For TV lovers, the rapidly approaching holidays mean one thing: All your favorite shows are on hiatus. Sure, you can watch the networks live, but between the constant commercial breaks and edited-for-TV movies, it’s almost not worth it.
So, why not use your digital down time to get in the holiday spirit? Skip the TV versions—rent these DVDs, and check out the five best of Christmas comedies.
1. Love Actually
Take an all-star cast, eight rom-com storylines, and Christmas, and what do you get? An incredible ensemble movie—that Hollywood has since tried (unsuccessfully) to replicate with the truly awful Valentine’s Day and what looks like an even worse New Year’s Eve.
Though a little on the cheesy side, Love Actually is full of charming moments—the scene where (spoiler alert!) Colin Firth proposes, Andrew Lincoln’s doorstep confession of love to Keira Knightley—that more than balance out the handful of slightly cringe-inducing touches. It’s a feel-good holiday movie that will keep “All I Want for Christmas is You” bouncing around in your head until February.
2. Home Alone
It’s more than a little far-fetched to think that any parents would completely forget about their 8-year-old, and even less likely that said 8-year-old could actually take on a pair of burglars, but once you move past the premise, this movie is classic Christmas entertainment.
It’s great for nostalgia purposes (who doesn’t remember being terrified of after-shave after the film’s iconic scene?). Plus, watching Joe Pesci and Daniel Stern slipping on icy stairs, getting smacked with hanging paint cans, and being set on fire makes for excellent low-brow comedy and reminds all of us that being the underdog (or the youngest child) doesn’t necessarily mean being a wimp.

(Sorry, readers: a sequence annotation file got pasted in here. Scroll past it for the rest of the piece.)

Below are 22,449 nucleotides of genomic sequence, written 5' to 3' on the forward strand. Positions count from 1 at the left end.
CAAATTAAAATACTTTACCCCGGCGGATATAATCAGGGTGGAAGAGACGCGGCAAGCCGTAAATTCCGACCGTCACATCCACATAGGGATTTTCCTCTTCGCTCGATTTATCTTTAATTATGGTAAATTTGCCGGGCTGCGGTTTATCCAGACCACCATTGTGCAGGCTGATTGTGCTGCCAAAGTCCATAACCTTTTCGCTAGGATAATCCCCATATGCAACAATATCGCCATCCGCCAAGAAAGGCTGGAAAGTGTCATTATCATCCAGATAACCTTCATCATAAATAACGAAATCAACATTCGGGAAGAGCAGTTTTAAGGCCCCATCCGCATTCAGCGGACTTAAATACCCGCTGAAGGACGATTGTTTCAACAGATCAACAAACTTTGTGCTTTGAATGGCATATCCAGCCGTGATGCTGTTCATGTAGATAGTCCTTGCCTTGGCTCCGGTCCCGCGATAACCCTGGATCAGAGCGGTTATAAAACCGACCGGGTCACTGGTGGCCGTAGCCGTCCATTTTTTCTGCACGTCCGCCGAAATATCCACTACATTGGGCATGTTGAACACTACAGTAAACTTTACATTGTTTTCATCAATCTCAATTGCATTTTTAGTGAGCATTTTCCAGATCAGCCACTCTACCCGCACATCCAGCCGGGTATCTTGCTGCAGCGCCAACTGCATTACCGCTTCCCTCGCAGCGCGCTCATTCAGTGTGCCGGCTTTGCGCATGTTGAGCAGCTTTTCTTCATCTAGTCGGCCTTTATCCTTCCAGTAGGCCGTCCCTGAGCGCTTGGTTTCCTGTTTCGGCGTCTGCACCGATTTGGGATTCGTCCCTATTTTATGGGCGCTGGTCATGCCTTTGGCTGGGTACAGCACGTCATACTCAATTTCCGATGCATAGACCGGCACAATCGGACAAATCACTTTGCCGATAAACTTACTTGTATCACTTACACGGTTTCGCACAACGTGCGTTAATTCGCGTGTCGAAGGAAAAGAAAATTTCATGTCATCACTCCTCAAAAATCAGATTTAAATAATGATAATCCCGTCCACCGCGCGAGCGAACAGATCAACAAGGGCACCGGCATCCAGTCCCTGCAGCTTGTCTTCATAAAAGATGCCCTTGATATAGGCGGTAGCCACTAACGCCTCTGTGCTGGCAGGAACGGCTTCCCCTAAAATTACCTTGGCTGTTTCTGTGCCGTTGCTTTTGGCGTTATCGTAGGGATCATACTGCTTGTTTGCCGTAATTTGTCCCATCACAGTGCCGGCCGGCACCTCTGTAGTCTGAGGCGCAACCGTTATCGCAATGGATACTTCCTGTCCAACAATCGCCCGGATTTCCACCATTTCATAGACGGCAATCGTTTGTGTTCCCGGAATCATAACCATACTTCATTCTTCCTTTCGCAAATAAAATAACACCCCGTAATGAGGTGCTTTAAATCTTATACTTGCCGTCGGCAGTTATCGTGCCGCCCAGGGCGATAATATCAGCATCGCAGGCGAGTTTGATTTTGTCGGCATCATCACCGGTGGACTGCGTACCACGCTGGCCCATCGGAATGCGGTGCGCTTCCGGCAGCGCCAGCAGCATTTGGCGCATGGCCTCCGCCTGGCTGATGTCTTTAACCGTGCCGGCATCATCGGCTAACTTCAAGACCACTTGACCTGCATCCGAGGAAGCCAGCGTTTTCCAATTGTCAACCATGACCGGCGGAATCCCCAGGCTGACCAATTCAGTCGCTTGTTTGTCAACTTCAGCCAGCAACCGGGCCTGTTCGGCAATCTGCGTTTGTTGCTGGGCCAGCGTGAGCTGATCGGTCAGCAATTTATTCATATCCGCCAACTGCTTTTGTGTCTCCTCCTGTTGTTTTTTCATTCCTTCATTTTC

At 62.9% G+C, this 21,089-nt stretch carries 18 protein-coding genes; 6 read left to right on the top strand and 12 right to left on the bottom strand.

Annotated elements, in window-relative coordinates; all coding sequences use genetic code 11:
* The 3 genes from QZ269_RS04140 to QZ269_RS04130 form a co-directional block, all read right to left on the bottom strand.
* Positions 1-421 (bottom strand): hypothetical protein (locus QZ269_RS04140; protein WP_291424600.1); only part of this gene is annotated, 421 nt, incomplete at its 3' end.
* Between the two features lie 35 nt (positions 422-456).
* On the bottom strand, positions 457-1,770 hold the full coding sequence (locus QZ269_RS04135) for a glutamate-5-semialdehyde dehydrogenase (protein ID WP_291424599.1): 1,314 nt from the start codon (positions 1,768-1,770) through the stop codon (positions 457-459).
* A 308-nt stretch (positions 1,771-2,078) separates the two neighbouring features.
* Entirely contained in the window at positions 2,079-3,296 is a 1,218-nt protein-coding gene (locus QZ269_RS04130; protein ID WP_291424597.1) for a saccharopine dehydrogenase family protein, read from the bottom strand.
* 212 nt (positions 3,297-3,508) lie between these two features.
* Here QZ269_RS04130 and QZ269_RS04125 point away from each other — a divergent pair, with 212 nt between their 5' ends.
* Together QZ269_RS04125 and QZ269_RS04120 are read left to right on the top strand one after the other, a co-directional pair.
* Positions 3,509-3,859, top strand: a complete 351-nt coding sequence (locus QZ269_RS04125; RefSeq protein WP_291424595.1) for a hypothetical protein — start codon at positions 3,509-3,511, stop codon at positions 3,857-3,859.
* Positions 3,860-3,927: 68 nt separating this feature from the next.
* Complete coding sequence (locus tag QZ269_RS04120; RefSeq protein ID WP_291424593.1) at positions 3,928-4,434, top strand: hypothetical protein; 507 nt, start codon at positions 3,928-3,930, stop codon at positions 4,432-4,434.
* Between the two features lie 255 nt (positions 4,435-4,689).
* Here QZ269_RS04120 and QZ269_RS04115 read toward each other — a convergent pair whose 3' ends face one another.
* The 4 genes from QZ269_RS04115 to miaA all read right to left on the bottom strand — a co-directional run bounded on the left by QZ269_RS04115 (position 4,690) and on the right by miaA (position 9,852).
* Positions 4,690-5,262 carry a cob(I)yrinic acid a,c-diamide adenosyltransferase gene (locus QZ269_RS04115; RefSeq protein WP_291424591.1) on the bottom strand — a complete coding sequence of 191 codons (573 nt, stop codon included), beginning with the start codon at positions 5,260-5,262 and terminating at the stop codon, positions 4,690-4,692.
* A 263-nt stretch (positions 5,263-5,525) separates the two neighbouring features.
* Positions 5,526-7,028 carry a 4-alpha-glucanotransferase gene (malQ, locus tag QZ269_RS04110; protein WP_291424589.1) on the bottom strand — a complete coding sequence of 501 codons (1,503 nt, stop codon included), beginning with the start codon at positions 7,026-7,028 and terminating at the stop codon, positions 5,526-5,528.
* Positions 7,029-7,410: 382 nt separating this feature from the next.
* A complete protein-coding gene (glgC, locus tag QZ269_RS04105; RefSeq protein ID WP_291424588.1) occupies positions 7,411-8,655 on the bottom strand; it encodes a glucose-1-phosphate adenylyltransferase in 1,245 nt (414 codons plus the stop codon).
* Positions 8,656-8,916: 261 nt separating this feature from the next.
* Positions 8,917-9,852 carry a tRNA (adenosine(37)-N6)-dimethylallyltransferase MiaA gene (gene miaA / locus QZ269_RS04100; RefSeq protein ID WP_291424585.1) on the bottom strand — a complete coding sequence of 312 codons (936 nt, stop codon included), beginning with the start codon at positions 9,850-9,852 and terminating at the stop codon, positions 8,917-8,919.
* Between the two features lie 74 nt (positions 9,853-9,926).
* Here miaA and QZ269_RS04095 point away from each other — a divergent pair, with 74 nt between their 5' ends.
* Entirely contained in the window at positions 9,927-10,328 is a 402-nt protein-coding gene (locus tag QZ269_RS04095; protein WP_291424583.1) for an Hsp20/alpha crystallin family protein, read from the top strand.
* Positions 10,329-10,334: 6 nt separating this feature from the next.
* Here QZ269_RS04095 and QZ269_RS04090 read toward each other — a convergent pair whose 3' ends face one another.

3. National Lampoon’s Christmas Vacation
Chevy Chase was at his peak as the head of the Griswold household, determined to give his family an old-fashioned Christmas. But despite his best efforts, things start to go awry as soon as his extended family arrives. The film’s best moments—Cousin Eddie and family showing up with his wife and two bizarre children in the family’s RV, the perilous journey to pick out the Christmas tree—will remind you that hey, maybe your family holidays aren’t quite so bad.
If you haven’t seen this yet, don’t let the old-school animation at the beginning of the film put you off—the movie aims to make use of older animated Christmas classics. Whether you watch with your nieces and nephews or your parents, Will Ferrell is endearingly earnest as Buddy, even in the face of the cynical reality of New York City. It almost makes you want to pour maple syrup on your spaghetti in solidarity. Almost. The movie’s ultimate villains (the Central Park Rangers?) make the movie veer a tad toward corny, but Ferrell’s charm makes up for it in the end.
5. A Christmas Story
This staple is ranked consistently as one of the best holiday films of all time, and for good reason. The sheer number of memorable scenes and lines—Flick getting his tongue stuck to the flagpole, the boys being triple-dog-dared to do something (and the aghast look on Ralphie’s face as the dares escalate), Ralphie’s cringe-inducing pink bunny pajamas, eating a Christmas dinner of Peking duck (or what Ralphie calls a Chinese turkey), and of course the iconic line, “You’ll shoot your eye out!” All these moments add up to a classic Christmas comedy must-see (assuming it’s not already part of your holiday tradition).
So there you have it—enough cinematic Christmas cheer to fill up the next two weeks while you wait for your favorite shows to return. Drink some egg nog, spend quality time with your family, wrap a few presents, and the holidays will be over (and primetime TV will again be filled with new episodes) before you know it. Happy Holidays!
Photo courtesy of s_herman.
Anusha Deshpande, a native of Atlanta, is a first year student at Harvard Business School. She spends most of her spare time listening to Bruce Springsteen, watching Red Sox games and staying up to watch late night comedy TV so you don't have to.More from this Author